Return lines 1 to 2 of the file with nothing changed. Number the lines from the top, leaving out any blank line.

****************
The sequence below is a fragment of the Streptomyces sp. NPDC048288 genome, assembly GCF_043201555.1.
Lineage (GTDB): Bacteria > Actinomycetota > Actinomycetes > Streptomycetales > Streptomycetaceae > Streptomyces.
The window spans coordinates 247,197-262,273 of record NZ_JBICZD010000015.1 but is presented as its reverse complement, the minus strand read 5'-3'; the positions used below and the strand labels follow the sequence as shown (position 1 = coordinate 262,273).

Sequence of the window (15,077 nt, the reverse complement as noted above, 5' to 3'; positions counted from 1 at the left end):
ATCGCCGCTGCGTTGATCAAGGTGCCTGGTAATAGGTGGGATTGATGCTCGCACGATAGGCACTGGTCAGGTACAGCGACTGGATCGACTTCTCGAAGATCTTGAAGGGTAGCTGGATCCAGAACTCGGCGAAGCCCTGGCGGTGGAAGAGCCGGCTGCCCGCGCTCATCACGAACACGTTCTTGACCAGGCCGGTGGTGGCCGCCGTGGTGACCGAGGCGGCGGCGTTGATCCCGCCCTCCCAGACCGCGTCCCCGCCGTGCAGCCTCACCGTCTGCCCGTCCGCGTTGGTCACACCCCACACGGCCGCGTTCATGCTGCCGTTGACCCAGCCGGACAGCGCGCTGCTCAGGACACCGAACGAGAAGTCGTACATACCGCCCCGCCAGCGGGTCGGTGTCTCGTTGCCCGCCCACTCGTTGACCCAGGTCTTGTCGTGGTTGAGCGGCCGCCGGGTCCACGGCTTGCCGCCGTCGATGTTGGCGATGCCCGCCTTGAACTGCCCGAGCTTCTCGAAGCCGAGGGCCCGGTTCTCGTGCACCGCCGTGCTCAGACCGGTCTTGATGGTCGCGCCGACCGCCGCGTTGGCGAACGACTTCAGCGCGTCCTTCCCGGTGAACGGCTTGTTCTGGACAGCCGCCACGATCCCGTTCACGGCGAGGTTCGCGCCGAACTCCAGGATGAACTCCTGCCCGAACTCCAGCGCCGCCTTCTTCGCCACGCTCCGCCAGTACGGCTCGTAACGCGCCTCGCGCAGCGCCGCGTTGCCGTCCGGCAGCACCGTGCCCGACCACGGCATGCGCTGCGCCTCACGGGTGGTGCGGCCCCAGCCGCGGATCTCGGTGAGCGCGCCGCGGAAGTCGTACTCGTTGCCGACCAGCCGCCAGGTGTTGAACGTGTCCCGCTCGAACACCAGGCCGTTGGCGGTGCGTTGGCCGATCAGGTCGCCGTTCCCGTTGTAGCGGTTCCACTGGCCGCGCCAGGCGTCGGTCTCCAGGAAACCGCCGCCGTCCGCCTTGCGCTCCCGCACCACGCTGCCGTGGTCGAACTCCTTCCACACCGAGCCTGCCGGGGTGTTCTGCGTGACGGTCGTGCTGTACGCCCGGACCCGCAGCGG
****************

The sequence below is a fragment of the Streptomyces sp. NPDC048288 genome, assembly GCF_043201555.1.
Lineage (GTDB): Bacteria > Actinomycetota > Actinomycetes > Streptomycetales > Streptomycetaceae > Streptomyces.